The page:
My former colleague Garry Gillis upbraided me over the weekend for reimagining our post-Minneapolis morass as a nightmare of drunken debauchery supplanting MLK’s halcyon dream of racial justice and harmony. (Thanks for commenting, Garry.) His salient points were: the protests were mostly peaceful; the whole bash was “an awakening,” not a nightmare; MLK reminded us justice delayed is justice denied. “Shall we ask people,” Garry said, “to wait so you can sleep better?” Ouch! A little rebuke there. Well, Garry “the delirium of the brave” of which Yeats sweetly sang, can, in its lower avatars, become the dementia of thugs and vandals. It was a work of kindness, therefore, to make believe this horror was the work of innocent drunks busting up a saloon. Surely there were silver threads among the burlap. Peaceful protester don’t kill, loot, burn and vandalizes. Mobs will be mobs, of course. A small facsimile of a riot breaks out every time the Sox win the Pennant. But “As for the destruction and looting,” Garry went on,” you are no doubt aware that a portion of that violence and destruction and looting was fomented by individuals and groups on the far right.” I confess I wasn’t aware of that. I must have slacked off channel surfing as the news grew unbearable. (Keep in mind Garry said a “portion” – and the far-right, like the poor, we will always have with us. Like the far-left). Garry sent me video and news copy as purported evidence of alleged mischief. I found it persuasive enough of alt-right small ball. Could this, then, explain the defacing of – of all things — the world famous Augustus St. Gauden’s bronze relief across from the Mass State House? It honors the Civil War heroic sacrifice of Robert Gould Shaw and the all-black Mass 54th Regiment and its deadly 1863 storming of Fort Wagner in South Carolina. It is among the greatest African American monuments on the planet. Scrawled over the Common side was BLACK LIVES MATTER, KILL THE POLICE PIGS, NO JUSTICE NO PEACE and a couple of “F*CKs for good measure. Was this the work of Right-wing pretenders? Of ANTIFA, those anti-fascist fascists? Or punk philistines with spray paint? Who knows? In all, nineteen Boston Common and Public Garden monuments, including the 911 memorial, were defaced during a Sunday, May 31st peaceful march and protest that was followed by a night rampage. The jerks stick around or come out at night? I have no doubt somewhere in that maelstrom were those Garry identifies as “taking a stand against oppression.” (Too often, we’ll remember a kid with an armful of pilfered merchandise stepping gleefully out a broken store window and have trouble imagining him or her or any of that rabble as “oppressed.” But, no, they’re not the whole story. )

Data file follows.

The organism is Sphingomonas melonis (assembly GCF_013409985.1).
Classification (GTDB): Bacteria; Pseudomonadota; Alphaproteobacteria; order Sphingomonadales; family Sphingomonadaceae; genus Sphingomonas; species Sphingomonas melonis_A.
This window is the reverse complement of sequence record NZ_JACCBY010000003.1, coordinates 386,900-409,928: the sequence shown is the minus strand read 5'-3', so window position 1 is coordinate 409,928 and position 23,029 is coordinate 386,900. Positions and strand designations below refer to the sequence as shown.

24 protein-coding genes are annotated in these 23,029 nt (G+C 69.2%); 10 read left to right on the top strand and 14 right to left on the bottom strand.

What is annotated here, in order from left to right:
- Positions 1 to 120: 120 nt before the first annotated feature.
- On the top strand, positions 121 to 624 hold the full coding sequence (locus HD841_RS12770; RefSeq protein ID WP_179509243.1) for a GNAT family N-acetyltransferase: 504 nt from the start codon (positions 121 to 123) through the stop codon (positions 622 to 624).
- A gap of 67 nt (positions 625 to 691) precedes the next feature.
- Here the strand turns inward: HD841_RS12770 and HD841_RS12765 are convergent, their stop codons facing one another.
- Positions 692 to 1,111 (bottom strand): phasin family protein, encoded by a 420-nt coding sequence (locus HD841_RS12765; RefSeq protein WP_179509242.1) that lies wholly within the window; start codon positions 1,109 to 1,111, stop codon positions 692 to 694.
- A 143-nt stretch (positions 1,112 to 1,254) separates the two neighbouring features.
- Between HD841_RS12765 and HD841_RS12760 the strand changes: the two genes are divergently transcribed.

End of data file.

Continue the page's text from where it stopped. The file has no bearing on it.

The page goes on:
Among the newly “oppressed” — pity poor Liz Vizza, director of Friends of the Public Garden (and, incidentally) among those who believe there are too many “dead white men” in Boston parks. (I was relieved to learn she was talking about statues.) This very “woke” individual woke June 1st to find her Beacon Street office windows shattered even as she was learning of the rest of the monumental destruction. Ironically, just two weeks ago, nearly $3 million was designated to restore the St. Gaudens bronze treasure. The night mob claiming to defend human dignity did its dirty work on the 123 anniversary of its dedication.